Devin Haney celebrates after defeating George Kambosos Jr. for the undisputed lightweight championship. Photo by Mikey Williams/ Top Rank Inc via Getty Images
What a bloody week!
On Saturday, the Ring Magazine belt took a mandatory-eight count after being slugged to the canvas by former two-time heavyweight champ Anthony Joshua. Shaken up, but game to continue, boxing’s most respected and cherished prize dusted itself off and went back into battle.
BOOM! – a Devin Haney body blow put the old girl down for a second time on Thursday night.
“The ring magazine could keep their belt… You won’t see me with it before or after this fight!”
That was a tweet from Haney’s official Twitter account in response to the reigning undisputed lightweight champ’s no-show on The Ring’s latest pound for pound list.
“The youngest undisputed champ of the 4 belt era… & not on the pound for pound list is crazy especially when guys who don’t even hold the ring magazine belt currently made the list gtfoh.”
OK, now I’ll get my shots off.
First up, boxing is in a great place in 2022. There are so many amazing fighters across the 17 divisions that I’m reminded of the 90s glory years. It seem like only yesterday when we had Whitaker, Chavez, Holyfield, Lennox, RJ, Toney, Chavez, Terry Norris, Floyd, Oscar, Sugar Shane, Tito, Morales, Barrera and Naz. Sorry if I missed anyone – that was off the top of my head.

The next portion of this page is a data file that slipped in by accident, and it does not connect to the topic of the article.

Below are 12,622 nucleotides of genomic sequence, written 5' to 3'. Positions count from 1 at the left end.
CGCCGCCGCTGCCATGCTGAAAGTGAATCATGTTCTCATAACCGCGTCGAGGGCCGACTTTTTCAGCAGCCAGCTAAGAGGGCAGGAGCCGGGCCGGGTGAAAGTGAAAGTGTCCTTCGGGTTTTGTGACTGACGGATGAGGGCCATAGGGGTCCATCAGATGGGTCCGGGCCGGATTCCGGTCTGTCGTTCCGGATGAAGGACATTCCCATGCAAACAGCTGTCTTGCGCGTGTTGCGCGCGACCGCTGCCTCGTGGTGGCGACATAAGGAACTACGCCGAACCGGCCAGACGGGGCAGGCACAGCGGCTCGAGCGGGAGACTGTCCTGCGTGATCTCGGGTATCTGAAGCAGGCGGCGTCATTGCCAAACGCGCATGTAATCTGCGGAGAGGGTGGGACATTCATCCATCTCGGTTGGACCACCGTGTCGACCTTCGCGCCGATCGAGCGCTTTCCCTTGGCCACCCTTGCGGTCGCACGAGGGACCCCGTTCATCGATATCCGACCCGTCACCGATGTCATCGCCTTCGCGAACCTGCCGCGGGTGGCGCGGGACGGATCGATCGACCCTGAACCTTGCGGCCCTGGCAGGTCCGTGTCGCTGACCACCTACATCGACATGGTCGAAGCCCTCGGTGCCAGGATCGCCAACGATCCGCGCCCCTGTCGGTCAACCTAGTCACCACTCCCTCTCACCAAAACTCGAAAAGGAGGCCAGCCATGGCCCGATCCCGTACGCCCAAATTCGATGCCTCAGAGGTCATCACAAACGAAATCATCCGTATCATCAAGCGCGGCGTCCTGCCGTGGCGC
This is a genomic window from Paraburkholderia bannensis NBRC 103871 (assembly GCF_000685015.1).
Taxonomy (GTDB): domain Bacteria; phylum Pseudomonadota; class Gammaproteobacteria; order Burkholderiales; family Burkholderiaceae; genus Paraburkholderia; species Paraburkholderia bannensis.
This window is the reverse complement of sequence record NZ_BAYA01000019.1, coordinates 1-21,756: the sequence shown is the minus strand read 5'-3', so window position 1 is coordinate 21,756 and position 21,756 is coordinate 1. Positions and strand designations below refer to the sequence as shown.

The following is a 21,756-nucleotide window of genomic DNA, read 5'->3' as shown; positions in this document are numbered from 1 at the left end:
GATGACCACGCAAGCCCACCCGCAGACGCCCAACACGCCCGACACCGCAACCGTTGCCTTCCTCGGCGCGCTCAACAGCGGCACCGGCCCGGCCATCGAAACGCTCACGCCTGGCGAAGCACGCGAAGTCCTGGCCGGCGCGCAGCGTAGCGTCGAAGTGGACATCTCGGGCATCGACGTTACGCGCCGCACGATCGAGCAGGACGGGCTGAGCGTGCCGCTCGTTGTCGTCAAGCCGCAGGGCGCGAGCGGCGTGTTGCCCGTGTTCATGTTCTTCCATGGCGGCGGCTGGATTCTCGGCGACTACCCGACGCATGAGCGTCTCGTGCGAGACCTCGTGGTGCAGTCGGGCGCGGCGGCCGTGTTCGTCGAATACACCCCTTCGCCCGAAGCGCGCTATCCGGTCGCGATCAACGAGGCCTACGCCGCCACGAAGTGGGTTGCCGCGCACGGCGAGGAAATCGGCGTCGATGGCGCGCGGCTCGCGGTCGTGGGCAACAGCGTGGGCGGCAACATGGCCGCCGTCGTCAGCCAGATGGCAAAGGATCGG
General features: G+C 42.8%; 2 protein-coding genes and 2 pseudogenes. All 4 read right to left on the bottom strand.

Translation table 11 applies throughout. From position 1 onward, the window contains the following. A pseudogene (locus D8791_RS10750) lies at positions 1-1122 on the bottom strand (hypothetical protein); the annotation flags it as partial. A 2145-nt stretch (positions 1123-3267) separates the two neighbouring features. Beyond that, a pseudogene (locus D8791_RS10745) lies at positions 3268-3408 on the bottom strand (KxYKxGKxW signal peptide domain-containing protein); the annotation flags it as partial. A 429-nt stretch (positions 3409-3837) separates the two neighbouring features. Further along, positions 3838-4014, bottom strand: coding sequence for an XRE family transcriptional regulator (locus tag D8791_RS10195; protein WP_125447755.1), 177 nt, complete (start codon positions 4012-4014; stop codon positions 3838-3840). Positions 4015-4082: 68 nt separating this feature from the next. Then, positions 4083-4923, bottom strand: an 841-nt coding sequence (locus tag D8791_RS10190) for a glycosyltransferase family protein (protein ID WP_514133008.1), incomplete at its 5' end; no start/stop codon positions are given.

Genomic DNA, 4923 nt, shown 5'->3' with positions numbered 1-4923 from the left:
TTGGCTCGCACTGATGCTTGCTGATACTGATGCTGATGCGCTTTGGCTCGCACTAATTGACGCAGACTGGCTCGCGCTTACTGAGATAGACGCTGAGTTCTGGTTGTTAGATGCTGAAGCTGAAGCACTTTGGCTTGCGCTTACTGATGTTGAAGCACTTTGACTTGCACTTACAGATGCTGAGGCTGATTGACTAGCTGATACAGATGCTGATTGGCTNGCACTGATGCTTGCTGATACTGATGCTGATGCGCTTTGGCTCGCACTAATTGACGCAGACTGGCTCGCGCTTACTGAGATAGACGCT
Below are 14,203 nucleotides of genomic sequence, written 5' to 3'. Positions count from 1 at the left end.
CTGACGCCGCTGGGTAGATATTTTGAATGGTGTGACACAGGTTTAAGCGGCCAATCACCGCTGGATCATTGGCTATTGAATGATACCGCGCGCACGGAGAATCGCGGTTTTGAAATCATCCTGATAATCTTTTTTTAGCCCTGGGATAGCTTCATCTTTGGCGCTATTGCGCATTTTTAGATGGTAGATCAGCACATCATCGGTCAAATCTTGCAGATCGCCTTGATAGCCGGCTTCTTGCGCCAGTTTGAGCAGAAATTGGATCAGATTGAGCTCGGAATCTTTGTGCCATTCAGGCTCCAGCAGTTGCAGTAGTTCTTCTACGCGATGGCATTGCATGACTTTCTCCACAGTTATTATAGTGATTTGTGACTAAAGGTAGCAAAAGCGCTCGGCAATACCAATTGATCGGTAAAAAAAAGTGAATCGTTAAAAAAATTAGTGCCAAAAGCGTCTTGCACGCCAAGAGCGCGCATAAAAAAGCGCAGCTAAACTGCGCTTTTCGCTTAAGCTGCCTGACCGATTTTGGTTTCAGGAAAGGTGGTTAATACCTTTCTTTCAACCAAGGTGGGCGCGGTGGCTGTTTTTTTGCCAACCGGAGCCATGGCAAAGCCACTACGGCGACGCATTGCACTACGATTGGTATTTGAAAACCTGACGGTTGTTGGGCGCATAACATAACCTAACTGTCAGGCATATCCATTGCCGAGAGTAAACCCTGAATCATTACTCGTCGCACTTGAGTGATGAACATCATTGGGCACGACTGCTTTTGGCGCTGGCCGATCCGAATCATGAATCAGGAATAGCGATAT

Right now we have Tyson Fury, Usyk, Beterbiev, Canelo, GGG, Inoue, Crawford, Spence, The Charlos, Loma, Bivol, Josh Taylor, Tank, Ioka, Chocolatito, Estrada, Shakur and – YES – the unbeaten Ring, IBF, WBA, WBO and WBC lightweight champ Devin Haney.
When Haney outpointed George Kambosos to become undisputed, on June 5 of this year, he was thrown into the mix for a pound for pound spot. Ultimately, the panel went against his entry because Jermell Charlo had just earned his position at No. 10 with a shuddering 10th-round knockout of Brian Castano in their May rematch.
There was frustration at not being able to include Haney. There was frustration at not being able to include Shakur Stevenson. There was frustration when we removed Chocolatito. Hell, there was so much frustration that we considered recreating “The Dynamite Dozen” (which would have mimicked KO Magazine’s 12-fighter system that existed in the 90s).
Full disclosure: I can understand Haney letting off some steam. He’s a brilliant young champion with the world at his feet. It’s just that some of his reasoning is way off and the approach work is awful.
I’ll go over two parts of the complaint:
“The youngest undisputed champ” – When it comes to a pound for pound list, your D.O.B. is about as relevant as the music you select for your ring entrance. The youngest fighter on the current pound for pound list is 29 years old (Inoue). The older you are, the longer you’ve been around. More on that later.
“Not on the pound for pound list is crazy especially when guys who don’t even hold the ring magazine belt currently made the list.” – There is no correlation between holding a Ring championship and the pound for pound list. Hiroto Kyoguchi is The Ring’s junior flyweight champ and he’s not on the list. The aforementioned Shakur Stevenson is The Ring’s junior lightweight champ and he’s not on the list. Jai Opetaia is The Ring’s cruiserweight champ and he’s not on the list.
Now, let me give “The Dream” his props.